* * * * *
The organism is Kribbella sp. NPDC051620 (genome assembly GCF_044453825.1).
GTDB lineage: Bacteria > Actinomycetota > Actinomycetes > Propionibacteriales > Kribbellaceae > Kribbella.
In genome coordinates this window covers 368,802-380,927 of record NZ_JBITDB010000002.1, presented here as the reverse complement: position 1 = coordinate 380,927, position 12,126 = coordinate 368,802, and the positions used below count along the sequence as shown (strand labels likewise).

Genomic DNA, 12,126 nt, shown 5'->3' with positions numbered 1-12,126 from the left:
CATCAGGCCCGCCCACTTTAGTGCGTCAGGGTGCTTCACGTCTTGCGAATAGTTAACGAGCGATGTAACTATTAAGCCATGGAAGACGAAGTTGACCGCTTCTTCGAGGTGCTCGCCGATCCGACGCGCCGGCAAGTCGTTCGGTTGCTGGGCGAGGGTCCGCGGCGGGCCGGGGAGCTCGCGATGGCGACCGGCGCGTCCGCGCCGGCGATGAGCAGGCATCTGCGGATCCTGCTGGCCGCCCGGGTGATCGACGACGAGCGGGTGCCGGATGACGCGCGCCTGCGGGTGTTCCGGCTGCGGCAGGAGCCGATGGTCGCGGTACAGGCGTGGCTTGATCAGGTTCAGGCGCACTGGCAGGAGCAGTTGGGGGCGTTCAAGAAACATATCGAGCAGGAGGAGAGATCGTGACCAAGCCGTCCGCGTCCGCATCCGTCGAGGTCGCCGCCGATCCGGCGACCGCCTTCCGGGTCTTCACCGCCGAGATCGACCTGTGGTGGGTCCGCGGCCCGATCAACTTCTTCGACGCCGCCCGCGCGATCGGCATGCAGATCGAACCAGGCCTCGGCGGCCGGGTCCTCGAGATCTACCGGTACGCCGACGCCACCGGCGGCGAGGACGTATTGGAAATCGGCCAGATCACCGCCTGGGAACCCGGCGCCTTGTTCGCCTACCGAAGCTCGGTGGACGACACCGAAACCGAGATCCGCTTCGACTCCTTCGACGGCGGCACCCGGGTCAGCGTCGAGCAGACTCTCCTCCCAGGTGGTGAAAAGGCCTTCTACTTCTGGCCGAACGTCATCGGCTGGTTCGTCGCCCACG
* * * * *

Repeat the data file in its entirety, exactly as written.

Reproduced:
The organism is Kribbella sp. NPDC051620 (genome assembly GCF_044453825.1).
GTDB lineage: Bacteria > Actinomycetota > Actinomycetes > Propionibacteriales > Kribbellaceae > Kribbella.
In genome coordinates this window covers 368,802-380,927 of record NZ_JBITDB010000002.1, presented here as the reverse complement: position 1 = coordinate 380,927, position 12,126 = coordinate 368,802, and the positions used below count along the sequence as shown (strand labels likewise).

Genomic DNA, 12,126 nt, shown 5'->3' with positions numbered 1-12,126 from the left:
CATCAGGCCCGCCCACTTTAGTGCGTCAGGGTGCTTCACGTCTTGCGAATAGTTAACGAGCGATGTAACTATTAAGCCATGGAAGACGAAGTTGACCGCTTCTTCGAGGTGCTCGCCGATCCGACGCGCCGGCAAGTCGTTCGGTTGCTGGGCGAGGGTCCGCGGCGGGCCGGGGAGCTCGCGATGGCGACCGGCGCGTCCGCGCCGGCGATGAGCAGGCATCTGCGGATCCTGCTGGCCGCCCGGGTGATCGACGACGAGCGGGTGCCGGATGACGCGCGCCTGCGGGTGTTCCGGCTGCGGCAGGAGCCGATGGTCGCGGTACAGGCGTGGCTTGATCAGGTTCAGGCGCACTGGCAGGAGCAGTTGGGGGCGTTCAAGAAACATATCGAGCAGGAGGAGAGATCGTGACCAAGCCGTCCGCGTCCGCATCCGTCGAGGTCGCCGCCGATCCGGCGACCGCCTTCCGGGTCTTCACCGCCGAGATCGACCTGTGGTGGGTCCGCGGCCCGATCAACTTCTTCGACGCCGCCCGCGCGATCGGCATGCAGATCGAACCAGGCCTCGGCGGCCGGGTCCTCGAGATCTACCGGTACGCCGACGCCACCGGCGGCGAGGACGTATTGGAAATCGGCCAGATCACCGCCTGGGAACCCGGCGCCTTGTTCGCCTACCGAAGCTCGGTGGACGACACCGAAACCGAGATCCGCTTCGACTCCTTCGACGGCGGCACCCGGGTCAGCGTCGAGCAGACTCTCCTCCCAGGTGGTGAAAAGGCCTTCTACTTCTGGCCGAACGTCATCGGCTGGTTCGTCGCCCACG